Moral encroachment and reasons of the wrong kind

Philosophical Studies (forthcoming)
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Abstract
According to the view that there is moral encroachment in epistemology, whether a person has knowledge of p sometimes depends on moral considerations, including moral considerations that do not bear on the truth or likelihood of p. Defenders of moral encroachment face a central challenge: they must explain why the moral considerations they cite, unlike moral bribes for belief, are reasons of the right kind for belief (or withheld belief). This paper distinguishes between a moderate and a radical version of moral encroachment. It shows that, while defenders of moderate moral encroachment are well-placed to meet the central challenge, defenders of radical moral encroachment are not. The problem for radical moral encroachment is that it cannot, without taking on unacceptable costs, forge the right sort of connection between the moral badness of a belief and that belief’s chance of being false.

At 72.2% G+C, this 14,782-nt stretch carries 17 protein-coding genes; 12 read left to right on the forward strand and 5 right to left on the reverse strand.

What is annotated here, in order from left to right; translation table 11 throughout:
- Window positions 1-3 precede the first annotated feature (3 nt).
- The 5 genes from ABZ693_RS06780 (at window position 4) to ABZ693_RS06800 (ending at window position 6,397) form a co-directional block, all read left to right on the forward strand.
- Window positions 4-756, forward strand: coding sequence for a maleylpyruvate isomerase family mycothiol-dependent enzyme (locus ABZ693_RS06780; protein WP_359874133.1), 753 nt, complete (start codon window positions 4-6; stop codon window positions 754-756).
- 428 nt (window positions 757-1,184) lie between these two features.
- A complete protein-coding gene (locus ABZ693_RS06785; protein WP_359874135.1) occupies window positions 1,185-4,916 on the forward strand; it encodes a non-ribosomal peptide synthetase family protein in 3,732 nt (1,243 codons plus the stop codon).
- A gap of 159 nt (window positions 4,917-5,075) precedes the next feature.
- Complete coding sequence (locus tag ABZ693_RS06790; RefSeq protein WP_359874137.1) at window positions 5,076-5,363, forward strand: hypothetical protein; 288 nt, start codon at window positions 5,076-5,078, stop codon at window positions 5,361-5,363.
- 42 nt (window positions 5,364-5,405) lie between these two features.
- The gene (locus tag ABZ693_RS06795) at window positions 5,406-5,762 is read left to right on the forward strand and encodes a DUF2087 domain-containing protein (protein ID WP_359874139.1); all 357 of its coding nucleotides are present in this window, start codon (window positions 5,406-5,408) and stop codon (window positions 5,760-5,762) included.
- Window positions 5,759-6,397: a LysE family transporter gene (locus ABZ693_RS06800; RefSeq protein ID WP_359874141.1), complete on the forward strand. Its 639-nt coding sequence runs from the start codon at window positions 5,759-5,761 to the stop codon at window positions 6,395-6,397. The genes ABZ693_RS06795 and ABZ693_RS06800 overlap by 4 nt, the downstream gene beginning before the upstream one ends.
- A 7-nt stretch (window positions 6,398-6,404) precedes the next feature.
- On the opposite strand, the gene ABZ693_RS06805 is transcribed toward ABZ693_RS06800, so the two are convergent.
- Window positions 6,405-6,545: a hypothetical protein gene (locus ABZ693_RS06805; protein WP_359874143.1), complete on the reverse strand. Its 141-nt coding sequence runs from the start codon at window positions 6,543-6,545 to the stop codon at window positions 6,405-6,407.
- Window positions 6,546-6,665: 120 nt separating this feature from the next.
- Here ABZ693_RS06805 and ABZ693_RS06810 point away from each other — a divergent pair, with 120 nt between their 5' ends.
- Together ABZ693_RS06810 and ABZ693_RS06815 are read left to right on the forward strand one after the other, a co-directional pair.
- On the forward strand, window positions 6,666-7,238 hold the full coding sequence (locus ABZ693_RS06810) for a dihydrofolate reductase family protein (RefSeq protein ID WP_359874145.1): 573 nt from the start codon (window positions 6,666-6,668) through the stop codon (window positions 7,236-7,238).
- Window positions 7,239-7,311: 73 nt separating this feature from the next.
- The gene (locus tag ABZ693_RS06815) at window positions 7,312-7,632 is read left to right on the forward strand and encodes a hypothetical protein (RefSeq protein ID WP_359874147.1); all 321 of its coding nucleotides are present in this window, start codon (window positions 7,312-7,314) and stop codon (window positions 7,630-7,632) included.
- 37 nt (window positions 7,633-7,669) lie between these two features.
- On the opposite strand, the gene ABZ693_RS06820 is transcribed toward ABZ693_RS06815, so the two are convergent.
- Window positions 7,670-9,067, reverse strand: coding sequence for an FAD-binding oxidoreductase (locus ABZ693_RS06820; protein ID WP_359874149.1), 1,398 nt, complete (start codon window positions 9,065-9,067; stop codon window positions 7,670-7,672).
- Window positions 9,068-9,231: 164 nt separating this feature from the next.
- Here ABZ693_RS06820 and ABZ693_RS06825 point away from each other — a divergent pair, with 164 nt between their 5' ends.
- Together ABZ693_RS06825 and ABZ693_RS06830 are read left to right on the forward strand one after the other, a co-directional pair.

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Archival date: 2019-12-02
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References found in this work BETA
Knowledge and Action.John Hawthorne & Jason Stanley - 2008 - Journal of Philosophy 105 (10):571-590.
Belief, Credence, and Norms.Lara Buchak - 2014 - Philosophical Studies 169 (2):1-27.
The Wrongs of Racist Beliefs.Rima Basu - 2019 - Philosophical Studies 176 (9):2497-2515.
Belief, Credence, and Pragmatic Encroachment1.Jacob Ross & Mark Schroeder - 2014 - Philosophy and Phenomenological Research 88 (2):259-288.

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2019-10-31

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